When people talk about the most amazing athletic accomplishments of the 20th century, Michael Jordan’s name ought to come up, but so should Mark Spitz, Secretariat, and Eric Heiden. Although Jordan made piles of money – all of those athletes had a certain purity, and honesty that seems to be becoming increasingly rare in the 21st century.
Simon and Garfunkel sang the words “where have you gone Joe DiMaggio” in their song Mrs. Robinson and I can’t help but wonder if that lyric was a commentary on how the game of baseball has become a commercial mess to the point where it has lost much of its charm and magic – DiMaggio becoming somewhat of a perfect symbol of that bygone era.
Watching the Olympics with kids this week has brought that same sentiment to mind. In particular, I remember the 1980 Olympics, when I was 14. I had never heard of speed skating, and they had that on, and there was an American named Eric Heiden, then unknown to most of the people in the world. And he won a gold medal. Then the next day, he won another. This kept going on until he won five – ranging from sprints to very long distances. Along the way they showed footage of his incredible training techniques – a “duck walk” that served to strengthen his enormous legs. While Mark Spitz had done something similar in swimming by sweeping the events in that sport, swimming was very familiar and somehow, for me at least, it was less magical.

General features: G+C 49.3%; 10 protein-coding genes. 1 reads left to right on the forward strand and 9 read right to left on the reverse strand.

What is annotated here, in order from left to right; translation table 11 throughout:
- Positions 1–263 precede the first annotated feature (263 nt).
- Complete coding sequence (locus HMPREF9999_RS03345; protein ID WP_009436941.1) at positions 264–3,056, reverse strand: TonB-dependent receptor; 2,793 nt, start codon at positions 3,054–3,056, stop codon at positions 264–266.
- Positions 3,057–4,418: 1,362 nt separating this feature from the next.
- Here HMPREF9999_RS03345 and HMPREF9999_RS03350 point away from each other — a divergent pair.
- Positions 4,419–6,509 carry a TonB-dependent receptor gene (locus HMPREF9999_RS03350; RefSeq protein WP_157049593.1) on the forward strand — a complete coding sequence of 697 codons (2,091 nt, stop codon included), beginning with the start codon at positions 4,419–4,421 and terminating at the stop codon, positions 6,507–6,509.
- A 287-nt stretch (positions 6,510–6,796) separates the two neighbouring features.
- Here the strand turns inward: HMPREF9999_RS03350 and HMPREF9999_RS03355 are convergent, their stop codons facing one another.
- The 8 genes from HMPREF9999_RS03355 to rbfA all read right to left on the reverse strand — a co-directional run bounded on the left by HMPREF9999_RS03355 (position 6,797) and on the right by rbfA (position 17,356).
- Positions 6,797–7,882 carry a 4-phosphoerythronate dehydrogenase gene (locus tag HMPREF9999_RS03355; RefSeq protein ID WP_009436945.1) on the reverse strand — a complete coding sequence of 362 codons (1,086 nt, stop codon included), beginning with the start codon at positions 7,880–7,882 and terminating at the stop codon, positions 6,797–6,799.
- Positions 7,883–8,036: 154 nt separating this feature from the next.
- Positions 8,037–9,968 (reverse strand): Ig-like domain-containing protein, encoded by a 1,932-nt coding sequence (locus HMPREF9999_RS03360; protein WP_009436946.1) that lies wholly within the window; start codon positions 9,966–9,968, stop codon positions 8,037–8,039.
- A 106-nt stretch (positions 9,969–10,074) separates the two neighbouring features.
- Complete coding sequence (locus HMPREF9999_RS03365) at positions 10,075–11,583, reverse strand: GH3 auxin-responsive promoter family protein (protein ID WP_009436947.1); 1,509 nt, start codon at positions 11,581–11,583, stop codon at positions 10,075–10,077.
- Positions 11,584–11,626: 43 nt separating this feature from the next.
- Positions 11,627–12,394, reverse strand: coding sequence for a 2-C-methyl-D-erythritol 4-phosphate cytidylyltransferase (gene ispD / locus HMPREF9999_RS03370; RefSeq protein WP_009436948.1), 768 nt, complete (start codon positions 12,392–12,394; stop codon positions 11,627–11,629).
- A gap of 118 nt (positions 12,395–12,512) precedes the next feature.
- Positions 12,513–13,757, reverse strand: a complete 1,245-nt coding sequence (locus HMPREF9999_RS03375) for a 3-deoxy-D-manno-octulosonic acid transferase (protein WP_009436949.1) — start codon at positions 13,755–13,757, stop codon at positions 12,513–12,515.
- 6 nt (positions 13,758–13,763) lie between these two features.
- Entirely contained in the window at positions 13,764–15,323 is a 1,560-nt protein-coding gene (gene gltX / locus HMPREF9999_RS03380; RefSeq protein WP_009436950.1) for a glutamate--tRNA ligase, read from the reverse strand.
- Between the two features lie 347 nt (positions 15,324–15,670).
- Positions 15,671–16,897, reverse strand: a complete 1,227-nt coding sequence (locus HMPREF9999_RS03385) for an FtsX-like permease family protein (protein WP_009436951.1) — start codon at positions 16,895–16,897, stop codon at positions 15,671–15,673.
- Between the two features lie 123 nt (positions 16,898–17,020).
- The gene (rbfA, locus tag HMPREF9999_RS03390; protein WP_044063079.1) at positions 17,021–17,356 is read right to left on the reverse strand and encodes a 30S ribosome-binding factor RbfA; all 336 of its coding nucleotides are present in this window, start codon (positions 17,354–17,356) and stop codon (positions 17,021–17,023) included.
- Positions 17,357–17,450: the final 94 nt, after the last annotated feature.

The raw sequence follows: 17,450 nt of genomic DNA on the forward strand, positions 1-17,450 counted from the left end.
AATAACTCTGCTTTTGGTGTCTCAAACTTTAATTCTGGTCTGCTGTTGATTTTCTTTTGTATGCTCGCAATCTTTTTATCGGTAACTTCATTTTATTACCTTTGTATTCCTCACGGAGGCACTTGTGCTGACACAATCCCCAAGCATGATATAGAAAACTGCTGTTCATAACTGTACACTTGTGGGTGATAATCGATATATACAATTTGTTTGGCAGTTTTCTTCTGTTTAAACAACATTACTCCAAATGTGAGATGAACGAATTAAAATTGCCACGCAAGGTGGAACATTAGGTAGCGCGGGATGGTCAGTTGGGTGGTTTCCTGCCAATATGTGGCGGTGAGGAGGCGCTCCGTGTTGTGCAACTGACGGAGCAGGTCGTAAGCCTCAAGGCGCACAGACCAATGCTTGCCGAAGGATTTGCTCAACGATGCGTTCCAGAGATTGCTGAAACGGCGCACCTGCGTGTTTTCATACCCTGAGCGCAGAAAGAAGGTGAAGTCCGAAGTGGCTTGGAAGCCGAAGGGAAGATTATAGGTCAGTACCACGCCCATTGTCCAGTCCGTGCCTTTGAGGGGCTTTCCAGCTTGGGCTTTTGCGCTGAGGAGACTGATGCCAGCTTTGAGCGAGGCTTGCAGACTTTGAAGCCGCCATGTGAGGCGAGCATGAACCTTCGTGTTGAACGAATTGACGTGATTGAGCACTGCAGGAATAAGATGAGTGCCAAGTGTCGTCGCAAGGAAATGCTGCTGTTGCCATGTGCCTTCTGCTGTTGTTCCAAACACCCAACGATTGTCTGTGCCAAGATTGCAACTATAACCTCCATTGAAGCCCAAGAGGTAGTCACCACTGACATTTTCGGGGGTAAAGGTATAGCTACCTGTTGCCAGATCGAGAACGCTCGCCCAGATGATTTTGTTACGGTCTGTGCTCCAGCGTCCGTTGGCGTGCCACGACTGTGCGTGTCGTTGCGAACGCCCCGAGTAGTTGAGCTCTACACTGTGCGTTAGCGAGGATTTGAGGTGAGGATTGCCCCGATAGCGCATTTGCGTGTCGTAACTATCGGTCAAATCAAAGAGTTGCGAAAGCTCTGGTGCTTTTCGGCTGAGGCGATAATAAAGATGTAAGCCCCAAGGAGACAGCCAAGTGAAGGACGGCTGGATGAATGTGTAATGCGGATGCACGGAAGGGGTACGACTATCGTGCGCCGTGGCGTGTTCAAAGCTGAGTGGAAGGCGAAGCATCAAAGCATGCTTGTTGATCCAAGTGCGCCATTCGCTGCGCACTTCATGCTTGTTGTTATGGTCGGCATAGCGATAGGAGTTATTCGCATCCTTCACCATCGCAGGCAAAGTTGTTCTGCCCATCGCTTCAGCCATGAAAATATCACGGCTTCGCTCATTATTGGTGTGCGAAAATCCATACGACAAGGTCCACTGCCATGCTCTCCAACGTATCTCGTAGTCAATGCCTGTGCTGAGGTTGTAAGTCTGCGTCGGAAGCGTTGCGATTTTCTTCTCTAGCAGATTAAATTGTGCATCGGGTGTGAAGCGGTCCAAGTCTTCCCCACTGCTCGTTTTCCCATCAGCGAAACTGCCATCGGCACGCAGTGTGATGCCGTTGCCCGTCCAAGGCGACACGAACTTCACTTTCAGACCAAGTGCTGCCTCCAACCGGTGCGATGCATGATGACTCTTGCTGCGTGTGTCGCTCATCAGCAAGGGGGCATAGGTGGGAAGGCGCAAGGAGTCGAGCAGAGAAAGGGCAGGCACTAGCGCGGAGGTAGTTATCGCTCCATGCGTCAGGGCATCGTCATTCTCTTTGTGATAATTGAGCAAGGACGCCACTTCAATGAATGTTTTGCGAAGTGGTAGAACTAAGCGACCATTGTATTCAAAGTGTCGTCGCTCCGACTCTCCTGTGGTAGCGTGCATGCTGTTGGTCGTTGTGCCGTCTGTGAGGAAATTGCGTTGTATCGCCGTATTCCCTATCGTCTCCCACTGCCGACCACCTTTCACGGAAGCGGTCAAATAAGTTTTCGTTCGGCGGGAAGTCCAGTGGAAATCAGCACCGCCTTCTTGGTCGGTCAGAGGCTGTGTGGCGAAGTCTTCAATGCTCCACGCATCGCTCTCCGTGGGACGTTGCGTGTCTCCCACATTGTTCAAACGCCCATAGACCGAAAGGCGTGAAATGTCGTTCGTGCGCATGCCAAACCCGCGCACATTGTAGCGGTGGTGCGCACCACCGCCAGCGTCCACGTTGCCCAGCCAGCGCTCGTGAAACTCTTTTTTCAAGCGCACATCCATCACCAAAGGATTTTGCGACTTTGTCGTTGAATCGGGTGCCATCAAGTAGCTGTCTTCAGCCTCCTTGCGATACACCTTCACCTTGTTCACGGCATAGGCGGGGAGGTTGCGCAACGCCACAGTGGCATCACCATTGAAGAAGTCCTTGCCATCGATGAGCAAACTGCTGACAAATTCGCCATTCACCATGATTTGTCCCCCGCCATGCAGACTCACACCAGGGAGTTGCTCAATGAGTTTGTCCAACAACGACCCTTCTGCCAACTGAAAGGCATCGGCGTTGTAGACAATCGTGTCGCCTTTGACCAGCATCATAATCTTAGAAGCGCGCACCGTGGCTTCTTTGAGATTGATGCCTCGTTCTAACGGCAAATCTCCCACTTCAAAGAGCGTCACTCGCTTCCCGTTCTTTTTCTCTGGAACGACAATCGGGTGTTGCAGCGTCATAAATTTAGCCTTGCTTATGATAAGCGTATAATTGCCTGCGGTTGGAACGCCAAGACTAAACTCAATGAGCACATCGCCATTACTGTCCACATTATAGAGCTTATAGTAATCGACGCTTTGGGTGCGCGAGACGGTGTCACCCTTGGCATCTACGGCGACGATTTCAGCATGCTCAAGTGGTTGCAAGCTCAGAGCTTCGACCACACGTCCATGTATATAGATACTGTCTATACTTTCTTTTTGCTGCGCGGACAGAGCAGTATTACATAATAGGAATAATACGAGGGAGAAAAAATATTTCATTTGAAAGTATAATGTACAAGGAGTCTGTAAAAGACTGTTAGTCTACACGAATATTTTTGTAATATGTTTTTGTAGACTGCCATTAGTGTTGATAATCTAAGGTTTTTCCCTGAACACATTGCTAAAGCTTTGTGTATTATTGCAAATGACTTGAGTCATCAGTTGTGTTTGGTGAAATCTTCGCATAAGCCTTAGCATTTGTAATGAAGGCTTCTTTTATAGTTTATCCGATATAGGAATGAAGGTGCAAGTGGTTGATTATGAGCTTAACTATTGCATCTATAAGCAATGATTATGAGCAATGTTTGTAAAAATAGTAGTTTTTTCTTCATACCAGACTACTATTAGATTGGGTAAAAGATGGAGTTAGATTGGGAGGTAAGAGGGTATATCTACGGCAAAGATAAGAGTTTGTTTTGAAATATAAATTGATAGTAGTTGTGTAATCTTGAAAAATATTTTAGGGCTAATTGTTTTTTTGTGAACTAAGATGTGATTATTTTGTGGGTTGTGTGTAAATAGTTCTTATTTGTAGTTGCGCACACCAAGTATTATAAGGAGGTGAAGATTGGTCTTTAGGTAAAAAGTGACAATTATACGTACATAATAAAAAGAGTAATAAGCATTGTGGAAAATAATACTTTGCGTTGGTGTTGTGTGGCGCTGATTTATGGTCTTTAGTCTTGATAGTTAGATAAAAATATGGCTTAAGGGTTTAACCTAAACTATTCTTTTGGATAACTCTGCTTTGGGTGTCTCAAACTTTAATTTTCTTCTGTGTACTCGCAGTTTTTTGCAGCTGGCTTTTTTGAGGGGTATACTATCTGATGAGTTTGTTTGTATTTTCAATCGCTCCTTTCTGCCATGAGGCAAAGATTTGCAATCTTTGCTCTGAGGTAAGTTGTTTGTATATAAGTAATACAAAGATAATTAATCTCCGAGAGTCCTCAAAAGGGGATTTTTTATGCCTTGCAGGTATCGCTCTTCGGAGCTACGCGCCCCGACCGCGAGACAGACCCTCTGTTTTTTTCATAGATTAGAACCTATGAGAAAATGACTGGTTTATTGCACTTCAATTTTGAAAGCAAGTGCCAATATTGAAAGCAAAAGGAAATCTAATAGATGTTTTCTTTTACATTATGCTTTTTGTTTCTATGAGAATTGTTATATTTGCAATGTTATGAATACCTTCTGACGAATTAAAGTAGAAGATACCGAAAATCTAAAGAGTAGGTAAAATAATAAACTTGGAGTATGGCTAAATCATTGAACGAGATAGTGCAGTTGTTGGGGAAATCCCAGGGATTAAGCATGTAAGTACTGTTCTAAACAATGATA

To come out of nowhere, completely dominate every event in a single sport, and then retire, that was so incredible and honest and admirable, I will always remember how I felt watching when he got his fifth gold.
So now, in 2018, with all of the billions being spent to host the games, and so many of the athletes being millionaires many times over for an event that was supposed to be about amateurs, it saddens me to know that kids may never experience another Eric Heiden the way I did. They will miss out on the awe and admiration, inspiration, and motivation I felt.
I was having dinner with my 16 year-old the other night, watching a Dutch man win the gold medal in a long distance speed skating event and I tried to explain Eric Heiden to him – and I realized it’s not the kind of thing that you can explain – you have to have lived it. And I fear that he will never experience that same feeling in the Olympics that Eric Heiden and host Jim McKay were able to deliver to my living room 37 years ago this week.
Does that mean I am not going to watch the Olympics anymore? Of course not. But I might be humming Mrs. Robinson now when I do.